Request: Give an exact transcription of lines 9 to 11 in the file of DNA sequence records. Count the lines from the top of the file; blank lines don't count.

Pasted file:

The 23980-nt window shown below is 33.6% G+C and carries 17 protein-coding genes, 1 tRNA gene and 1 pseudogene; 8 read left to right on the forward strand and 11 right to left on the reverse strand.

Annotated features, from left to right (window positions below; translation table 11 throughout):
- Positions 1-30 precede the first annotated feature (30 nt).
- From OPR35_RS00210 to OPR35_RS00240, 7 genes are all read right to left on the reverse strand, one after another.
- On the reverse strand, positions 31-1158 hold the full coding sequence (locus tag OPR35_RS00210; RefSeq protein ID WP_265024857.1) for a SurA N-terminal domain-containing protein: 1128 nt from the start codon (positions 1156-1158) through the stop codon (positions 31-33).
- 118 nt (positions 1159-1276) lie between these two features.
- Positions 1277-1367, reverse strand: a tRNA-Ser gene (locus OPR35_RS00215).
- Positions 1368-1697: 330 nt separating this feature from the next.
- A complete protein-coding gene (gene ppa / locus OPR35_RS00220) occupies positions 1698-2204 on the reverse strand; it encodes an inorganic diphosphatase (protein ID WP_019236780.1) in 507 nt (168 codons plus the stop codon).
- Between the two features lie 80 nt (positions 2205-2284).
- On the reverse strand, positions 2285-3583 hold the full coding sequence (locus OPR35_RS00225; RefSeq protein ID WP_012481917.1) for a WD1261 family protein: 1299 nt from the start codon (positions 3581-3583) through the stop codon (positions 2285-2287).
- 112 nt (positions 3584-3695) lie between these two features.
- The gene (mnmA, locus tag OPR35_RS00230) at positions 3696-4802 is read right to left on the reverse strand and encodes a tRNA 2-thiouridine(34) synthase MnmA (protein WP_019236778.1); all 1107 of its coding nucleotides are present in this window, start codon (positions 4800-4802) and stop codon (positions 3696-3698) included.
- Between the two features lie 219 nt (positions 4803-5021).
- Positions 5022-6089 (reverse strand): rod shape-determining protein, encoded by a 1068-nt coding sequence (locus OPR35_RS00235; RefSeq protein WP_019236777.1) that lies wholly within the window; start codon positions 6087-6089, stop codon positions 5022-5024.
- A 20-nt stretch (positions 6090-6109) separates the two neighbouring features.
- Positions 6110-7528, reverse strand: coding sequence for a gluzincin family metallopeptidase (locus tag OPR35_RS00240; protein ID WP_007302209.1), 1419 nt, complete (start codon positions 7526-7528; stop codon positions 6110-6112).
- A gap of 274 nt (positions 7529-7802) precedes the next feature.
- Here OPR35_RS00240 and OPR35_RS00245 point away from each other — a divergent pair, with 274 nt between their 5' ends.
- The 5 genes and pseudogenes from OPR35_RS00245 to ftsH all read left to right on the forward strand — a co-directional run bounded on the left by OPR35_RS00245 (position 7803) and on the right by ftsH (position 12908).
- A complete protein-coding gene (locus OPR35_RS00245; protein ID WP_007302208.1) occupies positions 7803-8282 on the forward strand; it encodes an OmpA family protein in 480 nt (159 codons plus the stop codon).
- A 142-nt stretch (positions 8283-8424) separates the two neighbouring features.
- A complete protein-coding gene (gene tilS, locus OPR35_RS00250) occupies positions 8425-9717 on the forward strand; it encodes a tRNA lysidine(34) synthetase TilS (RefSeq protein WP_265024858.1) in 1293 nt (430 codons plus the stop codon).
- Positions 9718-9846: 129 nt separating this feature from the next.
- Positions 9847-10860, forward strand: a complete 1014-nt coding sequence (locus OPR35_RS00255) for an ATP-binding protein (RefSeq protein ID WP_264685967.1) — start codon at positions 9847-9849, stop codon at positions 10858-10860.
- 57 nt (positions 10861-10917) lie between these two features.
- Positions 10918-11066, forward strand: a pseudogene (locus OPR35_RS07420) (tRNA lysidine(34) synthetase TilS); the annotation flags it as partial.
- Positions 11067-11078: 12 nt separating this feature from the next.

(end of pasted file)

- A complete protein-coding gene (gene ppa / locus OPR35_RS00220) occupies positions 1698-2204 on the reverse strand; it encodes an inorganic diphosphatase (protein ID WP_019236780.1) in 507 nt (168 codons plus the stop codon).
- Between the two features lie 80 nt (positions 2205-2284).
- On the reverse strand, positions 2285-3583 hold the full coding sequence (locus OPR35_RS00225; RefSeq protein ID WP_012481917.1) for a WD1261 family protein: 1299 nt from the start codon (positions 3581-3583) through the stop codon (positions 2285-2287).